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Old 08.06.2016, 16:44
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Appealing a train fine?

Has anybody ever had any success appealing an SBB train fine, and does anyone have any tips on how to go about it? I think I have a reasonable explanation for why I fell foul of the rules yesterday and am hoping that I might be able to plead for some leniency from the authorities.

The situation: Yesterday I was travelling with my mother who is visiting me in Zurich for a few days. She is significantly disabled with Multiple Sclerosis and cannot walk very well at all - her legs are weak and inflexible, and she suffers from fatigue after activity. She has a stair-lift at home and finds steps especially difficult to deal with.

I took her out to Mount Rigi to see the Alps, and although the whole journey was by train even the small amounts of walking to change trains etc with the aid of a stick in one hand and my arm in the other had left her severely fatigued by the time we were changing trains at Zug on the way home.

The train was at the station and about to leave, so I caught the guard's eye as I helped my mum along the platform. He seemed to gesture that we should enter the first available door (first class) and make our way down inside the train once boarded (in hindsight this may have been a miscommunication and he might merely have been indicating that we still had time to board the train - but my understanding at the time was that he was showing us to enter at the first door we came to, next to him, so that he could ensure we got aboard before he gave the driver the all clear to leave).

Once in the train we were making our way down towards the second class area when we came across three or four steps going up to the raised level for the next carriage. Big problem for us - by this point my mum was about ready to collapse after the exertion of walking around the train station and she couldn't face tackling these steps, and the train had now started moving and I was worried about her falling over. So I decided that we should sit down where we were in first class with our second class tickets and explain to the ticket guard why we couldn't get through to the correct area. I hoped he would understand the situation, given he had seen how poorly mum was moving along the platform, and that she had a walking stick etc.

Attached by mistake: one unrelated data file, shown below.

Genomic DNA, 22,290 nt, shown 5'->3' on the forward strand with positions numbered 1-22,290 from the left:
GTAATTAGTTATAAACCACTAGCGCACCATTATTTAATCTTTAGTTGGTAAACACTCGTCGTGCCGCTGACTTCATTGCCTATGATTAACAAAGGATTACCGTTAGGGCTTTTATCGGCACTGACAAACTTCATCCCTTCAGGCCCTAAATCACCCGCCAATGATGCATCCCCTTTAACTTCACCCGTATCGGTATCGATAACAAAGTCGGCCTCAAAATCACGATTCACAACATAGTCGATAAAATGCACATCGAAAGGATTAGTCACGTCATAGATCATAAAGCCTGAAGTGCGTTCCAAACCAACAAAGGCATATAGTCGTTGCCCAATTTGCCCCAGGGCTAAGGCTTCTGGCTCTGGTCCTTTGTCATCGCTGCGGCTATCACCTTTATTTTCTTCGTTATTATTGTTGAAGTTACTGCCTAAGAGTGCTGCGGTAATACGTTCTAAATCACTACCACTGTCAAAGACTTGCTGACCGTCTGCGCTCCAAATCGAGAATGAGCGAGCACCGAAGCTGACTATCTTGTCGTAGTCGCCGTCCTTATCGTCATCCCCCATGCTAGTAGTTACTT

I assumed wrong. The guard was a very young and I think inexperienced guy who couldn't speak English - so as I tried to explain he immediately called over his more senior colleague. This older guy took an aggressive and disciplinarian tone from the beginning, and was demanding 75CHF to upgrade our tickets, and he simply was not interested in having a discussion. As he was not in the mood to compromise, with great difficulty I helped mum get up the steps to move into second class, sat her down and went back to talk to the guards who had taken my SwissPass card.

But they were still demanding 75CHF and got very angry with me when I tried to explain my mum's condition and why we got stuck by the steps before getting to the 2nd class area, but his English was limited and unfortunately I don't speak any German so we weren't getting anywhere. I refused to hand over any money so he took my address details and printed off a notice saying that I owe 75CHF. I am now expecting to receive a bill for a fine in the post.

Needless to say that was quite a sour note to end an otherwise lovely day. What do you think of my chances of getting the fine excused, given the circumstances? And how best to proceed (especially given that I can't speak German) : Should I wait for the letter from SBB, or proactively make first contact myself? And would it be better to write to them, or to speak in person at the Zurich HB customer services?

Thanks for any advice.
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Old 08.06.2016, 17:06
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Re: Appealing a train fine?

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So I decided that we should sit down where we were in first class with our second class tickets
...

This older guy ... was demanding 75CHF to upgrade our tickets, and he simply was not interested in having a discussion.
What was there to discuss? From his perspective it would have been of absolutely zero importance why you chose to sit in first class, and I'm guessing that by this stage you'd already been protesting, refusing to pay the perfectly valid charge, so he's unlikely to be interested in wastig yet more time listening to your sob story again.